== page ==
One reason the young man didn’t immediately see his “me and Jimmy” construction as such a big deal was that it’s currently slang for his age group and younger. This was one small, but significant, leap into adulthood that the young man hadn’t yet made. I explained to him that, if he was going to break his habit, he’d have to give it up completely, not just selectively; he couldn’t talk one way at work and then start using “me and Jimmy” on the weekends with his friends. I analogized: when I quit smoking, I had to do it across the board, absolutely and definitively. I couldn’t quit at home and at work and then sneak even one smoke at a bar. Especially tenacious habits like ours, I said, are very difficult to break.
The young man said he understood what I was asking of him and agreed to my terms. He would attempt to give up “me and Jimmy”—nicotine—completely.
I next asked him if he understood the grammatical principle at play—that me is an objective, rather than a subjective, pronoun. If you said, “me will take care of that matter later today,” you’ll more readily hear the error. Not surprisingly, the young man got the grammatical issue easily: here again, he was revealing his difficulty with an entrenched habit, not with an intellectual concept.
Next, I told him that I thought he could break the habit if he had some way to signal to himself that he was making or about to make a mistake of the “me and Jimmy” sort. I explained how, when my sons were younger and made statements like “me and Taylor just got home from school,” I would invariably respond, “Whoooo?” My voice would rise comically at the end. They would repeat, “me and Taylor . . . .” Again, I’d ask, “Whoooo?” After the second or third time, they got it, chuckled, and rephrased correctly. It was a good-natured, fun way of helping them learn adult-speak.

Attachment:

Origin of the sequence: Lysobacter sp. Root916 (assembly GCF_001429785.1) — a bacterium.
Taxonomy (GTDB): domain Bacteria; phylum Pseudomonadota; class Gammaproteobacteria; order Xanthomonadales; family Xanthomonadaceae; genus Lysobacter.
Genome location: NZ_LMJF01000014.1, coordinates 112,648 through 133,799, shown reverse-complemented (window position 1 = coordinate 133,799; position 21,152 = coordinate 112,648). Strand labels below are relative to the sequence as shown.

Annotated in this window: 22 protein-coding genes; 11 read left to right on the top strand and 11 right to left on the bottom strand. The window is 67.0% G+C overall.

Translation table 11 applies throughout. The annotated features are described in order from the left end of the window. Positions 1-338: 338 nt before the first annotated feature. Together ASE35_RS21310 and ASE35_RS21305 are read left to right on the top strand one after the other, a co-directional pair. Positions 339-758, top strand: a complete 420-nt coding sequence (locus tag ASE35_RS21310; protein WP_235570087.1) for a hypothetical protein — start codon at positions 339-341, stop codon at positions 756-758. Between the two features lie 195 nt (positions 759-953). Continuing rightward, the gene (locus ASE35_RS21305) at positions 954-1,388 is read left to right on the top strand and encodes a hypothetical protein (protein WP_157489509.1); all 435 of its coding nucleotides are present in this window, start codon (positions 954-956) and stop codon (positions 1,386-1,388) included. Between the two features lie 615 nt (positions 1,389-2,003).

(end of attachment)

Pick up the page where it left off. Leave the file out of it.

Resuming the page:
The young man saw what I was getting at and concurred that he should find a similar sort of alarm that would go off as needed. We acknowledged that his added challenge was having to perform this little service for himself. But we thought his boss could probably help. Accordingly, I got back to the boss, apprised him of the plan, and learned that he was already helping the young man by slipping him a small, pink piece of paper if he misspoke. Depending upon how ominously one took the “pink slip” symbolism, this gesture could be a rather amusing reinforcement of good grammatical practice, on the order of “Whoooo?”
Just the other day, about six weeks after the young man’s “therapy,” I wrote the boss to find out how things were going. “I haven’t heard the dreaded construction yet in 2015,” the boss replied. “I’m pleased to say I hadn’t thought about it in several weeks.” A habit, good or bad, might be defined as something learned that you no longer think about. In this case, a bad habit was replaced by a good one.